Jan Wright, Parliamentary Commissioner for the Environment, has written a comprehensive assessment of the current state of New Zealand’s birds – a taonga of our nation - and has made a number of recommendations for what needs to be done about the issues we face. “Of our 168 native bird species, … [Read more...] about PCE Report – Where’s the plan?
Last week Dr. Jan Wright released her penultimate report as Parliamentary Commissioner for the Environment. Titled “Taonga of an island nation”. It has been widely supported and will hopefully help focus our attention to save the species that desperately need our help. We will be delving into … [Read more...] about PCE Report — 5 Things You Need to Know
Lack of forest habitat or introduced predators – which is the biggest barrier to native biodiversity in New Zealand’s lowland landscapes? Can they even be considered separately? Is there any point in restoring habitat if you don’t get rid of predators and conversely, are there any benefits from … [Read more...] about Conserving biodiversity – what should be prioritised?
Wildling pines aren’t part of the mandate for Predator Free New Zealand but they are another serious invasive issue in many parts of New Zealand and research recently published in the Journal of Ecology (British Ecological Society) has revealed that some introduced mammals could be helping wildling … [Read more...] about Invasive mammals help invasive pines in surprising ways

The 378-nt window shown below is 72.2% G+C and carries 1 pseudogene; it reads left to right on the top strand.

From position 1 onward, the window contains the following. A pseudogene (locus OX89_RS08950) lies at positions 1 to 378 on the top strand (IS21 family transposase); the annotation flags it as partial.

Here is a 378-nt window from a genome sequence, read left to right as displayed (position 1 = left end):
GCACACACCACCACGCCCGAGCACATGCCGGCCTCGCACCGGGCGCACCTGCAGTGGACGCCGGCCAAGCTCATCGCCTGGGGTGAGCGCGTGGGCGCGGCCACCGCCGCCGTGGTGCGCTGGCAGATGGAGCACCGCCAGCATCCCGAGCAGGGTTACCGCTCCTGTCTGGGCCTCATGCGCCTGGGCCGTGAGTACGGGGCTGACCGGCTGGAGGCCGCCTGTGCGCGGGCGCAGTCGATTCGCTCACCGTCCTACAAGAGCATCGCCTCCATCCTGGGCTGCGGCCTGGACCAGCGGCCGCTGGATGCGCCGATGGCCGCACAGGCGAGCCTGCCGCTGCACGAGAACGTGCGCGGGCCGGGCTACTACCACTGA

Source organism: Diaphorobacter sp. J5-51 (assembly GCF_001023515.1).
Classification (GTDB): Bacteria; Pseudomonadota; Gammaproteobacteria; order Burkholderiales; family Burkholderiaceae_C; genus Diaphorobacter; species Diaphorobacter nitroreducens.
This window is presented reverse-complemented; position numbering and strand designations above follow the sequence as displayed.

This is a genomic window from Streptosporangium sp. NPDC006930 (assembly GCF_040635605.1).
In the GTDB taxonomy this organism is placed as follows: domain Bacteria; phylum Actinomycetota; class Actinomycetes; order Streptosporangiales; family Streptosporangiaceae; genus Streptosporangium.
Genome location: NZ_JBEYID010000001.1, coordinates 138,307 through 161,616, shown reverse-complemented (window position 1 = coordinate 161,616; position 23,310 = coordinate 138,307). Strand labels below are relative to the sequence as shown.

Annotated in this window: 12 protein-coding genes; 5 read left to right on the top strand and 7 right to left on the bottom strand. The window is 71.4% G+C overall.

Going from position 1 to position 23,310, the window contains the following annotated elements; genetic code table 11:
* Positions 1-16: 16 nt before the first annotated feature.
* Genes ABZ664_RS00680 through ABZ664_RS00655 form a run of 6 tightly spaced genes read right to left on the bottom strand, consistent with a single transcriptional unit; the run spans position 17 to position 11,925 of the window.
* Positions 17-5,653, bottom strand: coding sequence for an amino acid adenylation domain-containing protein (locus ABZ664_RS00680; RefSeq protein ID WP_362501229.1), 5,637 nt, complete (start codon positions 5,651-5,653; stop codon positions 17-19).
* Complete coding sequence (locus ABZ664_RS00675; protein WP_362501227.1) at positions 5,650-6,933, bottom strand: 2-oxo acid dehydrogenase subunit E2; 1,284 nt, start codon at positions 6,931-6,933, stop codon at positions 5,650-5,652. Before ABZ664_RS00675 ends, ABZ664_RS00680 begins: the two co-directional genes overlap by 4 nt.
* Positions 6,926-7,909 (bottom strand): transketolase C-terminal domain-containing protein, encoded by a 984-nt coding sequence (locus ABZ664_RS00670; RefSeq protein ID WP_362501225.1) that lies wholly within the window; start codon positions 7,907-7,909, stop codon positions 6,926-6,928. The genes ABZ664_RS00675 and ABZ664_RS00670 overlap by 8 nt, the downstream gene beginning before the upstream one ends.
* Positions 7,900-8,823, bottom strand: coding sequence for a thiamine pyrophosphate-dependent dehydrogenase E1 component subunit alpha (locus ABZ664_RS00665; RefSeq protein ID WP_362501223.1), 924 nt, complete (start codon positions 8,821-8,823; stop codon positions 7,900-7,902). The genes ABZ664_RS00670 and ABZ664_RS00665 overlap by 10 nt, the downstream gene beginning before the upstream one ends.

What do we know about the effects of introduced mammalian predators in the alpine environment? The short answer is probably ‘not much’. DOC scientists Colin O’Donnell, Kerry Weston and Joanne Monks review the little that we do know in the latest volume of the NZ Journal of Ecology. They identify … [Read more...] about Alpine predator impacts little understood
Often when predators are eradicated from an island, it’s the first stage in planned reintroduction of native species to the sanctuary, but 26 years ago when the last introduced mammals removed from Burgess Island, the island was simply left, predator-free to recover naturally. Burgess … [Read more...] about Island recovery left to happen naturally
A huge effort has gone into controlling possums across New Zealand for a number of years, particularly with respect to TB eradication efforts, but what do we know about the overall biodiversity outcomes? Are we on top of the problem? Has native biodiversity benefited long-term from the war waged … [Read more...] about Measuring biodiversity outcomes
Landcare Research scientists have published some fascinating research recently looking at the damage possums do the forest canopy and the surprisingly long time it takes for larger trees to recover. The first paper was published in Ecology and Evolution earlier this year and full access is freely … [Read more...] about Landcare Research takes to the tree tops in latest possum research
If we knock back ferrets and feral cats will rabbit numbers soar? It is a concern that’s frequently raised, particularly in farming areas where rabbit control is already an issue. As rabbits are the main prey of ferrets and feral cats, it seems intuitively logical that rabbits will thrive without … [Read more...] about What about the rabbits?
The kiore appeared and the moa disappeared in pre-European times, but no-one can argue that the majority of Aotearoa/New Zealand’s predator and other pest introductions, habitat loss, extinctions and near-extinctions have happened in the last 150-200 years since pakeha settlers arrived. Recently … [Read more...] about Maungatautari – a Maori conservation perspective